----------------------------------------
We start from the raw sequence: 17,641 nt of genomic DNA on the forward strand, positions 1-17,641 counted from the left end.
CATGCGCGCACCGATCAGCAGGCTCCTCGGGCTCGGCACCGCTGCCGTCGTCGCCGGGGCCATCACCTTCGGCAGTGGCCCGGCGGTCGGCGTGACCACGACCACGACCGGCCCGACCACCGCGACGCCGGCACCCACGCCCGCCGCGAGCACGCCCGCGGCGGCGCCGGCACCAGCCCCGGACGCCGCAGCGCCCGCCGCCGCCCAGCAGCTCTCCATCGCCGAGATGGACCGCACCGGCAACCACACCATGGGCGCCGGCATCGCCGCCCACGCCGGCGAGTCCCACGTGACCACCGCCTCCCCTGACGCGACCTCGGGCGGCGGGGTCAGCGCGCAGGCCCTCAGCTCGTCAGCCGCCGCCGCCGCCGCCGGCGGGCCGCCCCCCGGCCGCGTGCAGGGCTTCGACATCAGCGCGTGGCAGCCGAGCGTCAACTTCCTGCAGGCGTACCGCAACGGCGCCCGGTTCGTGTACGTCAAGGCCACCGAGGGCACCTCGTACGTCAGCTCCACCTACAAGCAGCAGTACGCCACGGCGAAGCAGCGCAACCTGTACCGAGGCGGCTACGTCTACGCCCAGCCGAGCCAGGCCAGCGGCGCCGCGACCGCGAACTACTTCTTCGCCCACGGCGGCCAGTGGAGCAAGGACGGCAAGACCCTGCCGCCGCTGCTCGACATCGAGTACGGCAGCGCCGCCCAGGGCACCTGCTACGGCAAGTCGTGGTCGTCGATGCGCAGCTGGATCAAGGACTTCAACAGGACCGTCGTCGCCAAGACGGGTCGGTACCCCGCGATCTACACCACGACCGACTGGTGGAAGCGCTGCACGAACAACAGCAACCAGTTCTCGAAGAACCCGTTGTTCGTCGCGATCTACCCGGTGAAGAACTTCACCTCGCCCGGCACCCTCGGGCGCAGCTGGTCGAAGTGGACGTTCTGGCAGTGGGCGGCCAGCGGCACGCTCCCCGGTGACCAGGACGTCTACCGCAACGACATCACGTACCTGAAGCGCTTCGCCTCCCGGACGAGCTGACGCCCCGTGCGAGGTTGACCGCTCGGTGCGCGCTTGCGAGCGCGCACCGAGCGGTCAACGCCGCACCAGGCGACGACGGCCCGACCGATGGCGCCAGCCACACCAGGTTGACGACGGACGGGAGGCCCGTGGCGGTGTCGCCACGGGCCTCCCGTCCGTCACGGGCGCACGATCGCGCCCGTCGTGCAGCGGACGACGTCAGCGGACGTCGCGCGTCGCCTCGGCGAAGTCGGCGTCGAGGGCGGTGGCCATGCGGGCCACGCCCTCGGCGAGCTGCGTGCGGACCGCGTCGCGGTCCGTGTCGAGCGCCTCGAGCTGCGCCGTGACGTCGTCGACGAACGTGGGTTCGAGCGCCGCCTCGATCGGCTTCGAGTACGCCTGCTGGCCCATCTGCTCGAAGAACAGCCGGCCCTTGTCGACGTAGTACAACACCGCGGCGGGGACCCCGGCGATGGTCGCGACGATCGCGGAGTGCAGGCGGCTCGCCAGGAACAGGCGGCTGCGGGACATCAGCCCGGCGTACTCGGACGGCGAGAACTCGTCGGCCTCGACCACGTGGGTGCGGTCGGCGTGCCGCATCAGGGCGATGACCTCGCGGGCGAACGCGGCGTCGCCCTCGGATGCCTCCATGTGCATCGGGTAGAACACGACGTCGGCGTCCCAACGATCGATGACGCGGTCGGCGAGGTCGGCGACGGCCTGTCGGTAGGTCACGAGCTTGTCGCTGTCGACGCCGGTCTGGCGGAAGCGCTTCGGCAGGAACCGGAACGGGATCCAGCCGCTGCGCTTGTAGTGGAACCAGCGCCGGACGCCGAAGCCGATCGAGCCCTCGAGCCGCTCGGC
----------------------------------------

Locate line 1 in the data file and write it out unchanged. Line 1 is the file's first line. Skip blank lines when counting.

We start from the raw sequence: 17,641 nt of genomic DNA on the forward strand, positions 1-17,641 counted from the left end.